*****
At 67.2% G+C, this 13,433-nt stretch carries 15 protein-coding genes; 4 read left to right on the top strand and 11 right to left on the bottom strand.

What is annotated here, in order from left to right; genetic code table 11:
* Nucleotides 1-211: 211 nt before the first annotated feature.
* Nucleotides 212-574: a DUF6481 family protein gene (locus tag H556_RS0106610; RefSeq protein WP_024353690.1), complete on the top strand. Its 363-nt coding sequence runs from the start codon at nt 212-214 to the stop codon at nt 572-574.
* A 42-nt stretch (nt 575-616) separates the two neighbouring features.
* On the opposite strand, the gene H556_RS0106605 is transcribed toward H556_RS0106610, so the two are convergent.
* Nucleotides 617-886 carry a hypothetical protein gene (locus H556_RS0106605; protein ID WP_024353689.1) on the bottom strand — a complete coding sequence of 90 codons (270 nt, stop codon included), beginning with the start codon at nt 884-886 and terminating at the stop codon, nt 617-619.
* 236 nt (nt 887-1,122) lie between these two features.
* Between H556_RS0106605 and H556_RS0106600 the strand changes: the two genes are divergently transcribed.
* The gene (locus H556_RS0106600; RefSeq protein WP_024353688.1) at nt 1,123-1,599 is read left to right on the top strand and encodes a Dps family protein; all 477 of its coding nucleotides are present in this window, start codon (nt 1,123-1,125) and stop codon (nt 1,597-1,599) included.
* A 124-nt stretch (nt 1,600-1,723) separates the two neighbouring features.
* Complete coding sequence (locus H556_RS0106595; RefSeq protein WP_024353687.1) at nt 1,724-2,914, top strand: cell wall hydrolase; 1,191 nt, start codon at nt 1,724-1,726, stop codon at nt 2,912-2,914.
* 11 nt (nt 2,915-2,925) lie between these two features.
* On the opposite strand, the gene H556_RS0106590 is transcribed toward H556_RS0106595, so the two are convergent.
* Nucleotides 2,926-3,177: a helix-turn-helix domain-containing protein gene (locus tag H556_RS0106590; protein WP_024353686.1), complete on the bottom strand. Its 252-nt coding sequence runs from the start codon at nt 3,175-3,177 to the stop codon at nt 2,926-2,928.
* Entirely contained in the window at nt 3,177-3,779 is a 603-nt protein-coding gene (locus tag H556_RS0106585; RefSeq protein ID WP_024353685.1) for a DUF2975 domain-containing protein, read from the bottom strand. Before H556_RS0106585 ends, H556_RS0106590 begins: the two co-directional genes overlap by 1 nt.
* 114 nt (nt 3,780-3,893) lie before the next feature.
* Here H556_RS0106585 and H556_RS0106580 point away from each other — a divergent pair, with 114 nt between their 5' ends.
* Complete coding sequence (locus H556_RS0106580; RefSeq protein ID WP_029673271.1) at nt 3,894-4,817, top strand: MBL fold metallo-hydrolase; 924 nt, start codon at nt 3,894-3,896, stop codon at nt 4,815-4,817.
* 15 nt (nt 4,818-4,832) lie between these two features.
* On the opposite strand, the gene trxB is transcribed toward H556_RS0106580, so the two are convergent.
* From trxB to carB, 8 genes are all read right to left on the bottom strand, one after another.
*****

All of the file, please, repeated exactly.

At 67.2% G+C, this 13,433-nt stretch carries 15 protein-coding genes; 4 read left to right on the top strand and 11 right to left on the bottom strand.

What is annotated here, in order from left to right; genetic code table 11:
* Nucleotides 1-211: 211 nt before the first annotated feature.
* Nucleotides 212-574: a DUF6481 family protein gene (locus tag H556_RS0106610; RefSeq protein WP_024353690.1), complete on the top strand. Its 363-nt coding sequence runs from the start codon at nt 212-214 to the stop codon at nt 572-574.
* A 42-nt stretch (nt 575-616) separates the two neighbouring features.
* On the opposite strand, the gene H556_RS0106605 is transcribed toward H556_RS0106610, so the two are convergent.
* Nucleotides 617-886 carry a hypothetical protein gene (locus H556_RS0106605; protein ID WP_024353689.1) on the bottom strand — a complete coding sequence of 90 codons (270 nt, stop codon included), beginning with the start codon at nt 884-886 and terminating at the stop codon, nt 617-619.
* 236 nt (nt 887-1,122) lie between these two features.
* Between H556_RS0106605 and H556_RS0106600 the strand changes: the two genes are divergently transcribed.
* The gene (locus H556_RS0106600; RefSeq protein WP_024353688.1) at nt 1,123-1,599 is read left to right on the top strand and encodes a Dps family protein; all 477 of its coding nucleotides are present in this window, start codon (nt 1,123-1,125) and stop codon (nt 1,597-1,599) included.
* A 124-nt stretch (nt 1,600-1,723) separates the two neighbouring features.
* Complete coding sequence (locus H556_RS0106595; RefSeq protein WP_024353687.1) at nt 1,724-2,914, top strand: cell wall hydrolase; 1,191 nt, start codon at nt 1,724-1,726, stop codon at nt 2,912-2,914.
* 11 nt (nt 2,915-2,925) lie between these two features.
* On the opposite strand, the gene H556_RS0106590 is transcribed toward H556_RS0106595, so the two are convergent.
* Nucleotides 2,926-3,177: a helix-turn-helix domain-containing protein gene (locus tag H556_RS0106590; protein WP_024353686.1), complete on the bottom strand. Its 252-nt coding sequence runs from the start codon at nt 3,175-3,177 to the stop codon at nt 2,926-2,928.
* Entirely contained in the window at nt 3,177-3,779 is a 603-nt protein-coding gene (locus tag H556_RS0106585; RefSeq protein ID WP_024353685.1) for a DUF2975 domain-containing protein, read from the bottom strand. Before H556_RS0106585 ends, H556_RS0106590 begins: the two co-directional genes overlap by 1 nt.
* 114 nt (nt 3,780-3,893) lie before the next feature.
* Here H556_RS0106585 and H556_RS0106580 point away from each other — a divergent pair, with 114 nt between their 5' ends.
* Complete coding sequence (locus H556_RS0106580; RefSeq protein ID WP_029673271.1) at nt 3,894-4,817, top strand: MBL fold metallo-hydrolase; 924 nt, start codon at nt 3,894-3,896, stop codon at nt 4,815-4,817.
* 15 nt (nt 4,818-4,832) lie between these two features.
* On the opposite strand, the gene trxB is transcribed toward H556_RS0106580, so the two are convergent.
* From trxB to carB, 8 genes are all read right to left on the bottom strand, one after another.